13. I have a list, I think I made it into a post but I’m flexible with it. The most important thing any husband or boyfriend can do is give me piece of mind.

      I’m glad that you mentioned he is responsible with money because if he was not it would not matter if he was making 6 or 7 figures. The two of you would have fiancial problems.

    14. Great post Tasha. You hit the nail right on the head. I have a friend with a list like a damn scroll and is never happy and never satisfied and although I think everyone needs standards, sometimes you gotta look in the mirror and understand what you really need.

    15. Good post. I had a list and gave guys leeway. I settled my standards in the process. I like how you used the word adjectives. Different way to look at things. So I realized I can be flexible on some things like looks etc but not on standards like is he good with finances.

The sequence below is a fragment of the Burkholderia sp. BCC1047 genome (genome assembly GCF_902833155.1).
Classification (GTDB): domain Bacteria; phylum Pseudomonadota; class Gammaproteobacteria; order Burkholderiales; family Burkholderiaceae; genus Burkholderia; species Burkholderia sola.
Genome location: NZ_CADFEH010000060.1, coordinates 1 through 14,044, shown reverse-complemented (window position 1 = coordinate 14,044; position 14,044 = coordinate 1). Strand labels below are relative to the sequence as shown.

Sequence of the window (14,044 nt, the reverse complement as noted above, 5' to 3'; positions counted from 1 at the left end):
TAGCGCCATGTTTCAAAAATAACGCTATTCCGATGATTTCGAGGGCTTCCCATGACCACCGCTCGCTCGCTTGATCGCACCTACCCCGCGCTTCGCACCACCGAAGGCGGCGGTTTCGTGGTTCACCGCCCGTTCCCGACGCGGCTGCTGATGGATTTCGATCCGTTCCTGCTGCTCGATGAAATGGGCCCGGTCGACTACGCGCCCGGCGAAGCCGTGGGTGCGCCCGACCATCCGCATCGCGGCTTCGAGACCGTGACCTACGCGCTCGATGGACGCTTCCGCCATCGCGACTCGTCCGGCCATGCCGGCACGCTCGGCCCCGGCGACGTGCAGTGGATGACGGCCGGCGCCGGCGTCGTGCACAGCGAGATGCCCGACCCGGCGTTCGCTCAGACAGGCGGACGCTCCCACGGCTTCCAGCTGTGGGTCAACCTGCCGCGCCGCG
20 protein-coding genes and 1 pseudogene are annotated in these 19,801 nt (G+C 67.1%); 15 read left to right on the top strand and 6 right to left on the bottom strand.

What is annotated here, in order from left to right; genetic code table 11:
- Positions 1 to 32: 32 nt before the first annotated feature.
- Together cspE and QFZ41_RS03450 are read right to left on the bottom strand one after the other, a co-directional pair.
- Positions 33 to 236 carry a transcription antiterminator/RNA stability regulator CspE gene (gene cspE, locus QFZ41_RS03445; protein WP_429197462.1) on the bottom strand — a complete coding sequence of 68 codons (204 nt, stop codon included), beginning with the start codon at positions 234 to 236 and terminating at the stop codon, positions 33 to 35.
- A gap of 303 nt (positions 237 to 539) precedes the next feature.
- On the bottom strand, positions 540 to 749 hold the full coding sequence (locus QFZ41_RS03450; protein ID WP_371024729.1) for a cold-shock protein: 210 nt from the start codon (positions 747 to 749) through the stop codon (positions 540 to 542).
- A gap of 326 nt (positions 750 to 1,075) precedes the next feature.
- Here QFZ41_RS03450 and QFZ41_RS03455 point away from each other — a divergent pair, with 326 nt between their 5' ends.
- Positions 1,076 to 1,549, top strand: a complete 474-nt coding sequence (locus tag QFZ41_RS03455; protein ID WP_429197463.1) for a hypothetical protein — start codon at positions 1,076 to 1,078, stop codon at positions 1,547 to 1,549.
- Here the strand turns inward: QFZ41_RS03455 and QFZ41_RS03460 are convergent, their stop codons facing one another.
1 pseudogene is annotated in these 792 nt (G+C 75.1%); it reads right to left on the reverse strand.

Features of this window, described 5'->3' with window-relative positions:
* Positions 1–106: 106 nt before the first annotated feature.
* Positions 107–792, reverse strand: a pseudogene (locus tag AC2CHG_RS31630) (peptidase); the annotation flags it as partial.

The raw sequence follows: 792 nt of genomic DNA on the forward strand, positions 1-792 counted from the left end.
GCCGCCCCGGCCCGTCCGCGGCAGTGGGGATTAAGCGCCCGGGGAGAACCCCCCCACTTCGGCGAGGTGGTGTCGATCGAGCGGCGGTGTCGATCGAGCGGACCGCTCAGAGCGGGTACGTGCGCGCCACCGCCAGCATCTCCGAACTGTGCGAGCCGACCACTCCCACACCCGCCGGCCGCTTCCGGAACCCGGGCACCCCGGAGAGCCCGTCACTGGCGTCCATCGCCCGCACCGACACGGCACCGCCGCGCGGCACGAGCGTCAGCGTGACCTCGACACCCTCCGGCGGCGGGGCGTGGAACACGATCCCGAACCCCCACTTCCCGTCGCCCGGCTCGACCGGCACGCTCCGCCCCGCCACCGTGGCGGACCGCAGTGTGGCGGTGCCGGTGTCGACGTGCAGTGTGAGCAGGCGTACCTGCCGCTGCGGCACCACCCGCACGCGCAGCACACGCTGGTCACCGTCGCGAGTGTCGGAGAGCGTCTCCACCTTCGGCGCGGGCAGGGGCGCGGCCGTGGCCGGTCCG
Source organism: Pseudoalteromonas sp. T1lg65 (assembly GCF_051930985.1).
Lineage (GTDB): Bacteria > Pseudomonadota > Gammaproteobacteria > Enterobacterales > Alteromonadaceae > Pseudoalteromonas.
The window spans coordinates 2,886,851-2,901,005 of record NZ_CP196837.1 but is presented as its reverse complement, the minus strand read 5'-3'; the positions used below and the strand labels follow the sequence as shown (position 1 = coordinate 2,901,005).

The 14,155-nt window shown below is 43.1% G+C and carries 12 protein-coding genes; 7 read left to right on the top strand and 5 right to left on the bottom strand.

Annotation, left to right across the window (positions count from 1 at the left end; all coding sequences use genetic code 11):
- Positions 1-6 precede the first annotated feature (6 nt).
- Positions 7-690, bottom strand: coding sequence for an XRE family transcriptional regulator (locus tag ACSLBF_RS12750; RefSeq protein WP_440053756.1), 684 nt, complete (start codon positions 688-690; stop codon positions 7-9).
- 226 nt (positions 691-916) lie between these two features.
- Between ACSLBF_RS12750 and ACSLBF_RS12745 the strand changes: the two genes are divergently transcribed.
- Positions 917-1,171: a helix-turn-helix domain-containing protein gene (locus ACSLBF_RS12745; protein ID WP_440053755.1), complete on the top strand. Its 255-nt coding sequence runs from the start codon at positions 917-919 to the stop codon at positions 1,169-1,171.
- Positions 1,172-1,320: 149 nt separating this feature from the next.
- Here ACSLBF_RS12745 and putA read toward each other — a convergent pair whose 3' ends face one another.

16. Well, I was the brother who was never on the sister’s list.

      Wrong education (I went into the MArines at age 17).

      Wrong speech.

      Wrong Car.

      Wrong job (I was a security supervisor).

      When I got married, most of the women in my quasi social circle went f***in’ crazy.

    17. This is the truth. I am so feelin you, especially on: “What about how he treats you and how he makes you feel? What is he about? What causes does he really support? What are his views about God and spirituality?”